Brendan Brazier is one of only a few professional athletes in the world whose diet is 100% plant-based. You may recognize Brendan as he's featured in Alicia Silverstone's The Kind Diet. He's a professional Ironman triathlete, best-selling author on performance nutrition, and the creator of an award-winning line of whole-food nutritional products called Vega. He is also a two-time Canadian 50K ultra-marathon champion.
Brazier was named one of the most 25 fascinating vegetarians by VegNews magazine and has become a renowned speaker and sought-after presenter throughout North America, helping individuals and businesses thrive by sharing his dietary stress-busting program, the Thrive Diet.
MindBodyGreen: You became a vegan at age 15. How did that happen?
Brendan Brazier: It happened because I was an athlete looking for a good performance-based diet, with an emphasis on speeding up my recovery between workouts. When I first started, I dove in headfirst to a 100% plant-based diet, and that definitely wasn't the way to go, as I was always hungry and tired, and I lacked sources of protein and omega-3s. Ultimately, that led to the launch of Vega.
MBG: What do you say to fellow athletes who are interested in a plant-based diet?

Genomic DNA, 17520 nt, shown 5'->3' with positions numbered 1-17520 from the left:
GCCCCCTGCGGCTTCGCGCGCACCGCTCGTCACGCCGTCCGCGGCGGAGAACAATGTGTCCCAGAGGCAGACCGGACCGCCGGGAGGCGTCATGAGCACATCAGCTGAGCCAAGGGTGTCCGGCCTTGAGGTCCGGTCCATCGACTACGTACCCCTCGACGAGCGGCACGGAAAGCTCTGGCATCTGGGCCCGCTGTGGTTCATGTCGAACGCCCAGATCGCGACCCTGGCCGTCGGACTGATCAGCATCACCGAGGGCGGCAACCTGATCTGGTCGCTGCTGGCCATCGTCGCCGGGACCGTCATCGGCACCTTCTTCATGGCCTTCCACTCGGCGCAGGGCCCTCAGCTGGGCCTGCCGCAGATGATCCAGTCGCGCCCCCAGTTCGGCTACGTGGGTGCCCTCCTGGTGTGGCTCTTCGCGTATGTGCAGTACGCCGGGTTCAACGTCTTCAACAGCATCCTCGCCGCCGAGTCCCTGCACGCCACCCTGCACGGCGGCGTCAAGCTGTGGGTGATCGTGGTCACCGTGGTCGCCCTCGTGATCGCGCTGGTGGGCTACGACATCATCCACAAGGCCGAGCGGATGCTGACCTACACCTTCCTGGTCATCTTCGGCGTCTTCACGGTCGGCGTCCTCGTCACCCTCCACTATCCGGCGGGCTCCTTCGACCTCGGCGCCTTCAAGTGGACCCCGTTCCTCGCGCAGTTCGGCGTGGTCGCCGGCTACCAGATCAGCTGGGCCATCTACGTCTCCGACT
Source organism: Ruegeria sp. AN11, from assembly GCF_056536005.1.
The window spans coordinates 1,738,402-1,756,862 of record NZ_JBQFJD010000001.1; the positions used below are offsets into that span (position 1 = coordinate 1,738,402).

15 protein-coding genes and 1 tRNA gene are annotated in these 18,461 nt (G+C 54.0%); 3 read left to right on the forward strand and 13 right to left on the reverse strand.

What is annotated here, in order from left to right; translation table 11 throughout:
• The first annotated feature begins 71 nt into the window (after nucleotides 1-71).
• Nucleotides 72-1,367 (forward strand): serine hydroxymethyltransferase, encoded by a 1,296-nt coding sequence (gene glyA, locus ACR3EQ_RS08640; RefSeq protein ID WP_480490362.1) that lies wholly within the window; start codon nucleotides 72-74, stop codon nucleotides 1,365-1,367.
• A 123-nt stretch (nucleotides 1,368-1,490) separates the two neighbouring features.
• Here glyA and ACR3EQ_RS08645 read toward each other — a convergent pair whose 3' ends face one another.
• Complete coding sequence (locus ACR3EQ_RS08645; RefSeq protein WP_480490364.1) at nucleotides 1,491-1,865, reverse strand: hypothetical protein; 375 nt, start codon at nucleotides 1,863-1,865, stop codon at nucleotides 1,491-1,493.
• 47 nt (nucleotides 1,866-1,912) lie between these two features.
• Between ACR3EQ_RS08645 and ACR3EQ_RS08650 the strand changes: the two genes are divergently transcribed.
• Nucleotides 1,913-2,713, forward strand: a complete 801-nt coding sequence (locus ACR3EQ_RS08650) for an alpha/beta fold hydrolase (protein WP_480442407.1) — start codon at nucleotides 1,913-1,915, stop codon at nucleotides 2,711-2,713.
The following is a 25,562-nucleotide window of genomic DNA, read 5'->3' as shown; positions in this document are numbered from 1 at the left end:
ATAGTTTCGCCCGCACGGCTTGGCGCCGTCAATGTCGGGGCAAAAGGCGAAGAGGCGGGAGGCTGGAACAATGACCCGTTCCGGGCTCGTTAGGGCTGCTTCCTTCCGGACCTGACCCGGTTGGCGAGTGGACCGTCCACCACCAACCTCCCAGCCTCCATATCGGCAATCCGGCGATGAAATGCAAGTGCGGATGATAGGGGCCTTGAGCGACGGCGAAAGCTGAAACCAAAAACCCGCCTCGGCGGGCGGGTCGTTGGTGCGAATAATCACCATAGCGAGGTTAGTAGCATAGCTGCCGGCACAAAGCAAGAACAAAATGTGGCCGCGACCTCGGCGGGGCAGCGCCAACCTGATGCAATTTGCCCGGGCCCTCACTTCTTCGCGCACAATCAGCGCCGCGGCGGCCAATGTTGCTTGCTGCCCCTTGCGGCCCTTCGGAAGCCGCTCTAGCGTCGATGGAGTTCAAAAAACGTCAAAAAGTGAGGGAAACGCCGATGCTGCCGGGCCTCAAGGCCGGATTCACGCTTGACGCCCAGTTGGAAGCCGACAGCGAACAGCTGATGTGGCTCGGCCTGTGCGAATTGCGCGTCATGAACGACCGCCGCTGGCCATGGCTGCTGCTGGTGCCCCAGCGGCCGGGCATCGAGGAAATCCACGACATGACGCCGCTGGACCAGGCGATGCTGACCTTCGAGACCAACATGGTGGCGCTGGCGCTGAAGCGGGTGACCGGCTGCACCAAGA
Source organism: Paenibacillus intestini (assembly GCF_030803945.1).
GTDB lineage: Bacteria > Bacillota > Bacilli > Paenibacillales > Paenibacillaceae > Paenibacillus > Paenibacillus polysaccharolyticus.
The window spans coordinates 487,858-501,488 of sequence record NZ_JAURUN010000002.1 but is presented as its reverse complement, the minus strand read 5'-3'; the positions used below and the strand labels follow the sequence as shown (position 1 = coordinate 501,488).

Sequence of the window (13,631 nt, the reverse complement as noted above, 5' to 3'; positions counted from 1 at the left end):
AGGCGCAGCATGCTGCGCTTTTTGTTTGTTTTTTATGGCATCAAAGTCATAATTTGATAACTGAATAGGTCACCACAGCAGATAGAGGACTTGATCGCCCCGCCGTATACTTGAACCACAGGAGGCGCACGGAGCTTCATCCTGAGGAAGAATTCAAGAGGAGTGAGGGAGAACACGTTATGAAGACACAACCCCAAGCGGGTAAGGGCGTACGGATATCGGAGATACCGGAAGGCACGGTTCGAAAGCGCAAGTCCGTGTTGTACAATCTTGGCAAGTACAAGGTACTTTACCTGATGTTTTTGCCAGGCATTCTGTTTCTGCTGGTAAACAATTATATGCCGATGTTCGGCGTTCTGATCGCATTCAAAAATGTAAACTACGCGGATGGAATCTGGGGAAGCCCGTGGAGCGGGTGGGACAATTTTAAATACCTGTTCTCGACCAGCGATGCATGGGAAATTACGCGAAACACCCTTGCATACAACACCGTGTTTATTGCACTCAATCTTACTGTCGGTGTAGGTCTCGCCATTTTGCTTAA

BB: That they shouldn't think that a plant-based diet can make them a better athlete—but it can speed up your recovery. I've now seen a lot of athletes who are focused on "strength," like football players and body builders, becoming aware of plant-based diets. They're not necessarily becoming vegan, but they are acknowledging that a plant-based diet can speed up recovery—inflammation goes down, functionality goes up. They are also acknowledging that they eat meat and protein because they enjoy it—not because they feel their body needs all that extra protein.
MBG: What's your typical breakfast?
MBG: It seems like plant-based diets and veganism have become increasingly popular because of books like Skinny Bitch and subsequent media coverage. Is this a good thing?
BB: Yes, all in all, it is a very good thing. Skinny Bitch has drawn a lot of people into this way of eating who probably wouldn't have been attracted to it previously. I know Rory (Freedman, the author of Skinny Bitch), and she did a great job of making the book direct and easy to read, and bringing plant-based diets into the mainstream.
MBG: What's your biggest source of protein?
BB: Well, I probably have 60 to 70 grams of protein a day (about half what people say I should have for my body weight of 165 pounds). I get this through my smoothie and my big salad. I try to have a big salad at least once a day with lots of spinach or kale. People don't realize that spinach and kale are about 40 to 45 percent protein.